Today's news, tomorrow’s lesson - A-grade stress

“Football manager syndrome,” is what some people call the phenomenon. School leaders being fired after just one set of bad results is one of the main reasons why heads and their staff get so stressed in the build up to A-level and GCSE results day.

Today's news, tomorrow’s lesson - 16 August

A-level results are more than a game of two halves


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“Football manager syndrome,” is what some people call the phenomenon. School leaders being fired after just one set of bad results is one of the main reasons why heads and their staff get so stressed in the build up to A-level and GCSE results day.

Heads, teachers and their representatives have opened up in this Friday’s TES about the build-up to results season and how they cope with worrying about its cliff-edge nature for their students and the reputation of their schools.

Malcolm Trobe, deputy general secretary of the Association of School and College Leaders, and former head of Malmesbury School, Wiltshire pointed out that “meeting floor targets can be potentially critical for the school and for staff job security.

“Schools missing out could be converted into academies, with more and more heads losing their jobs, even if schools are improving. It’s football manager syndrome.

“Failure to perform means questions for the school leadership, but there is also pressure because you know pupils depend on the results to make their next step.”

Trobe’s comments were echoed by Karen Cooke, head of social sciences at Haringey Sixth Form Centre in North London. “The stress of waiting for A-level results can take over the summer holidays. This year I’m going in the day before so I can look at results and identify students I need to make sure I see, or call if they don’t come in.

“These results are not just about going to university, they are about improving the quality of their lives. As their teacher that can be overwhelming to me.”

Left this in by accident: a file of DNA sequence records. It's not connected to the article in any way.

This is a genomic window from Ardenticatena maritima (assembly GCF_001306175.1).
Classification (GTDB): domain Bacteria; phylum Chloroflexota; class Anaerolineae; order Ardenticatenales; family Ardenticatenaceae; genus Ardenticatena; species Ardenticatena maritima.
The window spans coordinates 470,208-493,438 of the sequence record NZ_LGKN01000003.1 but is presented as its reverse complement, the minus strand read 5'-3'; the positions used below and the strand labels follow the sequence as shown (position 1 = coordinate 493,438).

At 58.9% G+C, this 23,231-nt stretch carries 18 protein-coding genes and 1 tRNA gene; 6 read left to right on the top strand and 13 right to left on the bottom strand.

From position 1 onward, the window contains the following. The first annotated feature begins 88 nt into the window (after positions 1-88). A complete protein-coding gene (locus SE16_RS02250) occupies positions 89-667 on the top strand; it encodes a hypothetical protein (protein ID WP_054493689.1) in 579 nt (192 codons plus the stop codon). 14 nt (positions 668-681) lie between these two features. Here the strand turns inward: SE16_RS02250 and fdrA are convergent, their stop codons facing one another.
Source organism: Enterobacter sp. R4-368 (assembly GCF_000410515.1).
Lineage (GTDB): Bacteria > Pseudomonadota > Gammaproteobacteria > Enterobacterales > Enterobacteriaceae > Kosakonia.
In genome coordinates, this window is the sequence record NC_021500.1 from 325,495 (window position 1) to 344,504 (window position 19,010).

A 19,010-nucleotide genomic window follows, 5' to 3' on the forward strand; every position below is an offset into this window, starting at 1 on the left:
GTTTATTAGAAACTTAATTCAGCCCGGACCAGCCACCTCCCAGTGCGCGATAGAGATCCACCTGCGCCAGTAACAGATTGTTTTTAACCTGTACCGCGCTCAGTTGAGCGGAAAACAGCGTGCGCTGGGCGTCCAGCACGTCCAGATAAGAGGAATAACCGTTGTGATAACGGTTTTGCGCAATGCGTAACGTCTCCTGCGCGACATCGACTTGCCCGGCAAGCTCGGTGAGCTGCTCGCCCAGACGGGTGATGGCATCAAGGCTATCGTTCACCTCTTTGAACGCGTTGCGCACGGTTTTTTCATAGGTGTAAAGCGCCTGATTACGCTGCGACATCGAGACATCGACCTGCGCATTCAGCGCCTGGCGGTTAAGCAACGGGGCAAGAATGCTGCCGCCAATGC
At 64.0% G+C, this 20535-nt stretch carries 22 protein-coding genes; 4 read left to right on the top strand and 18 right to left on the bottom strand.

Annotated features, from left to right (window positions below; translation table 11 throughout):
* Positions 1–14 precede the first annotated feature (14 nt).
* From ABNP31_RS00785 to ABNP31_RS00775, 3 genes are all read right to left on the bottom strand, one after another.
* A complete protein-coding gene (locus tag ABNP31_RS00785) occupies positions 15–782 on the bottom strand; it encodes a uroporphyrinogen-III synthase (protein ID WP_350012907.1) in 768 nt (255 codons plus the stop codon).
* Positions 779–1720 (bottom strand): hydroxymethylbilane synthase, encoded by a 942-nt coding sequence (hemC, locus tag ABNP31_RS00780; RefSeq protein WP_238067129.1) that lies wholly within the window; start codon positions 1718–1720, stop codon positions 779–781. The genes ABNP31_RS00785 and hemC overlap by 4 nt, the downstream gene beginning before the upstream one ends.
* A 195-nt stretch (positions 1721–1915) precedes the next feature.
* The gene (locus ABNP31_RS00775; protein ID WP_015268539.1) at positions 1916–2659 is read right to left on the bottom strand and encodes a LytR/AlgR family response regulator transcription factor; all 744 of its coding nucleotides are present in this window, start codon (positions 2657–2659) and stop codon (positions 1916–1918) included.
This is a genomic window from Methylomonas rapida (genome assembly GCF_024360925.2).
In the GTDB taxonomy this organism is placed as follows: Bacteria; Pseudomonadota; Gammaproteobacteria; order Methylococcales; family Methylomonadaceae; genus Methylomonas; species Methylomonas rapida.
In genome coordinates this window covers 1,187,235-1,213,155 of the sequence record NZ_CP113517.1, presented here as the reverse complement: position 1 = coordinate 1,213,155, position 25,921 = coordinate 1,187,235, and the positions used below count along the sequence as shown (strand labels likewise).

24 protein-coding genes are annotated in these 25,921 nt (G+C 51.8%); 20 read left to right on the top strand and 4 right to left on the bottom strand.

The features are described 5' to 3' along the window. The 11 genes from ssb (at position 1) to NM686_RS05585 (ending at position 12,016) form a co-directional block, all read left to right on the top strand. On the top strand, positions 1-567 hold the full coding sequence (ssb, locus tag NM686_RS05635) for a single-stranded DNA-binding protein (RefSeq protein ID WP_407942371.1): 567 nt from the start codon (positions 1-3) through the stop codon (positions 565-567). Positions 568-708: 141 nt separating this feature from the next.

Even classroom teachers are affected. Helen Rogerson, head of science at Westonbirt School in Gloucestershire. “As a teacher your emotions can be great or horrendous. When pupils have done well and are really excited it is great to see their hard work pay off.

“But there is also pressure when students drop a grade and can’t get into their chosen universities,” she added. “On the morning of results day I like to go in early and look up the grades on the exam board website so I can mentally prepare myself.”

Related resources


A-level results day toolkit

  • Find everything you need to get through results day with this TES guide, including news, resources and helpful links.

Terminator A2: Judgement Day

  • Tom Bennett chronicles the stresses and strains of being an A-level teacher.

Results day stress clinic

  • If you're worried about what results day holds, have a look at some advice for getting through it, including a practical guide to managing your mental wellbeing.

A-level results day: clearing

  • Take some of the stress out of results day with this handy guide from THE and TES designed to demystify this year's clearing process.

Further news resources


First News front page

  • Help your pupils understand the features of the front page of a newspaper.

Write all about it

  • Get students creating their own news report with this step-by-step guide

What is the News?

  • A sociological and media perspective on what makes an event 'newsworthy'.

On the box

  • Help pupils to write their own TV news broadcast with this handy PowerPoint.

Structuring stories

  • A scheme of work to help students structure news stories.

In the news this week


A women-only city is being built in Saudi Arabia in a bid to allow more females to pursue careers.

A strong gold medal haul for Team GB during London 2012 has led to a busy week for the Royal Mail, which is painting postboxes across the country gold in honour of the success of Britain’s athletes.

Headlines were generated with the story that the government had scrapped a target for schools to provide two hours a week of PE.

A homeless 16-year-old was forced to live in a tent for nearly nine months because of the failings of two local councils, an inquiry has found.



In the news archive index

First News


15th August, First News Weekly News Bulletin, in association with Sky News, is a three minute round-up of the news every week - available every Wednesday. For previous weeks' bulletins, go to our First News website: www.firstnews.co.uk